17. “Having breast cancer twice was a wake up call for me. The first time I was in shock, went into treatment and thought I was done. Then six months later it appeared again and I wondered why me and what am I doing wrong in my life? Breast cancer brought me closer to my son and made me fight harder than anything in my life because I wanted to live and had unfinished business.” — Lisa Patrice Osborne-Anderson
18. “How absolutely terrified I would be but how much love I would find myself surrounded by from family, friends and neighbors. How much having cancer becomes like a full time job with all the research, doctors appointments, etc., and realizing how many people were there to help.” — Lauren McCollum
19. “Telling my family.” — Janice Richardson
20. “What has surprised me the most is that my life has changed in many positive ways. Don’t get me wrong, a breast cancer diagnosis is shocking and scary. However, I have learned so much along the way and look at life very differently now. I liken it to getting a one-way ticket someplace, with no return available. I have embraced the journey this one-way ticket has taken me on.” — Alison Drake
21. “It changes your life in an instant. One day you’re living life normally and the next day you are completely overwhelmed with various emotions. I discovered that I was much stronger than I thought.” — Ede Young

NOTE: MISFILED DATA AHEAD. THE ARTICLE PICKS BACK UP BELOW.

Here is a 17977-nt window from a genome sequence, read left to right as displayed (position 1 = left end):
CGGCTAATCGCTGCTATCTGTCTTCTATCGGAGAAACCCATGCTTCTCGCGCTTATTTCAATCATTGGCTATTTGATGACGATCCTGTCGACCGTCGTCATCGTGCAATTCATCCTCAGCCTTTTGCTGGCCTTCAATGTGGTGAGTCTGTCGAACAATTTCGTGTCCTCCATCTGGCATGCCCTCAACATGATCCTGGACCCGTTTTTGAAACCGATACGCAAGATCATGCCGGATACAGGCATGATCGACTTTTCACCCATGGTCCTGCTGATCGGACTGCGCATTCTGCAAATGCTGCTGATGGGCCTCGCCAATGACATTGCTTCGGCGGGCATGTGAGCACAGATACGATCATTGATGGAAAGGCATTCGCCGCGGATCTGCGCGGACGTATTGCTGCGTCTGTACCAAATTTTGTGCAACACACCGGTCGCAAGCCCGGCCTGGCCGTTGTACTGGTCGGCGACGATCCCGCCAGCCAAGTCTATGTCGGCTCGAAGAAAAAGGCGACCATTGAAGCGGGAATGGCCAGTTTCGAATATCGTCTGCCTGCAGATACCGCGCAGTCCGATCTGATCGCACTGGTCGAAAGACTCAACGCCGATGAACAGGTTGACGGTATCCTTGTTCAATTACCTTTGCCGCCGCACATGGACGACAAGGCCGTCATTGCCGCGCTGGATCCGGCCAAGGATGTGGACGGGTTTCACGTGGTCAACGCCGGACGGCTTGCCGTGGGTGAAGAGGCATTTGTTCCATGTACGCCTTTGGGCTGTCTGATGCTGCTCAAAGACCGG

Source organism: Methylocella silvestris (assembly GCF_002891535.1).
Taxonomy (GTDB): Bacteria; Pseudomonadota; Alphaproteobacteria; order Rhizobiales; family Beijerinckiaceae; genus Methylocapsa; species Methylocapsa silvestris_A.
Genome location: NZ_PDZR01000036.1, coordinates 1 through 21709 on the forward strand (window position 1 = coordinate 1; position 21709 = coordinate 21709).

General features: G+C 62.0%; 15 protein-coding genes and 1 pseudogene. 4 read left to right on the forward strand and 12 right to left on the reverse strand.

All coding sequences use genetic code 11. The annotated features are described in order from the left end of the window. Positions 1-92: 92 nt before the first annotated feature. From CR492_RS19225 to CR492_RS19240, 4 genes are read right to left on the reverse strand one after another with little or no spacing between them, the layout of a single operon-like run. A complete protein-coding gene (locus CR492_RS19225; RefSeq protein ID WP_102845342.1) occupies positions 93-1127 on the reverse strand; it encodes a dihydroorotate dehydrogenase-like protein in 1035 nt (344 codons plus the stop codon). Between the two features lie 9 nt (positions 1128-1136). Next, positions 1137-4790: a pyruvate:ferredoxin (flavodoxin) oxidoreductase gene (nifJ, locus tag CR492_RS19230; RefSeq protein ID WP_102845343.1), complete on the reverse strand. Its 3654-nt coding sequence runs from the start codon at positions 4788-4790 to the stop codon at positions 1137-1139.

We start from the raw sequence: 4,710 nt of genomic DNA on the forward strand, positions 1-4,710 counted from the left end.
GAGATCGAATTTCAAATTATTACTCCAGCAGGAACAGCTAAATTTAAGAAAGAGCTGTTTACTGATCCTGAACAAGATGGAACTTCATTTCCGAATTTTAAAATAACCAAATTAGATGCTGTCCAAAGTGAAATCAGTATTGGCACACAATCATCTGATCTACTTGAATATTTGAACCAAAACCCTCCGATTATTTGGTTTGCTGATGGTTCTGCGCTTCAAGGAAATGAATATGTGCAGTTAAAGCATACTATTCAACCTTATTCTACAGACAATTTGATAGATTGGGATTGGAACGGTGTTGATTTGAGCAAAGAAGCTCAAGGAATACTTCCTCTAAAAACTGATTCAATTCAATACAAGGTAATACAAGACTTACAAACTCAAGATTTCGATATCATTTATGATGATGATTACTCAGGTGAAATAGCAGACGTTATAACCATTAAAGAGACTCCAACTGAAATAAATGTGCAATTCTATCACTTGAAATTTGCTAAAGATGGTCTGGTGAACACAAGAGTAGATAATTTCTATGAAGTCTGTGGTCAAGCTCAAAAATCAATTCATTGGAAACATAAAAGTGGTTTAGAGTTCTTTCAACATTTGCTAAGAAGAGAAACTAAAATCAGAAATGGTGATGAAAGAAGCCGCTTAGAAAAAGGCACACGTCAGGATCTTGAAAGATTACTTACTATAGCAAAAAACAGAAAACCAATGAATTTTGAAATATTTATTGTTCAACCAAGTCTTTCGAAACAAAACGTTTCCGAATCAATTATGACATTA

22. “What has shocked me the most is how it changed me forever for the better. I cherish life more and it brought our family closer. I had wonderful support, I am cancer free and a bonus is we had a major wake up and love each other more and cherish our lives that God gave us in a higher dimension.” — Terrilee Steves
23. “How hard it has been on my family.” — Terri Carruth
24. “The relatives who were not so friendly to me have become great friends of mine and the relatives I thought would be great friends to me have abandoned me.” — Lorraine Bailey
25. “How much it can change your life forever. You read glowing stories of people who run marathons and become motivational speakers and somehow, they all seem to have such wonderful and much better lives because they had cancer. Then you find out that it’s not necessarily the way things will turn out for the majority of us. I knew I would do anything I had to do to still be here, but I believed my life would eventually return to normal and I’d be back to the ‘old me.’ It bothered me a lot when I discovered that wasn’t so and that no one had bothered to let any of us survivors know.” —Paula Owensby
26. “Life goes on. Although I felt like mine ended, I soon realized it goes on with or without you. So get up each day and live!” — Kym Duran-Salas
The Mighty, in partnership with Fuck Cancer, is asking the following: Share a story about one moment or conversation related to a cancer diagnosis or experience that made an impact on you. Find out how to email us a story submission here.
National Breast Cancer Foundation (NBCF) was founded in 1991 by breast cancer survivor, Janelle Hail. NBCF is Helping Women Now ® in all 50 U.S. states through early detection, breast cancer education, and support services.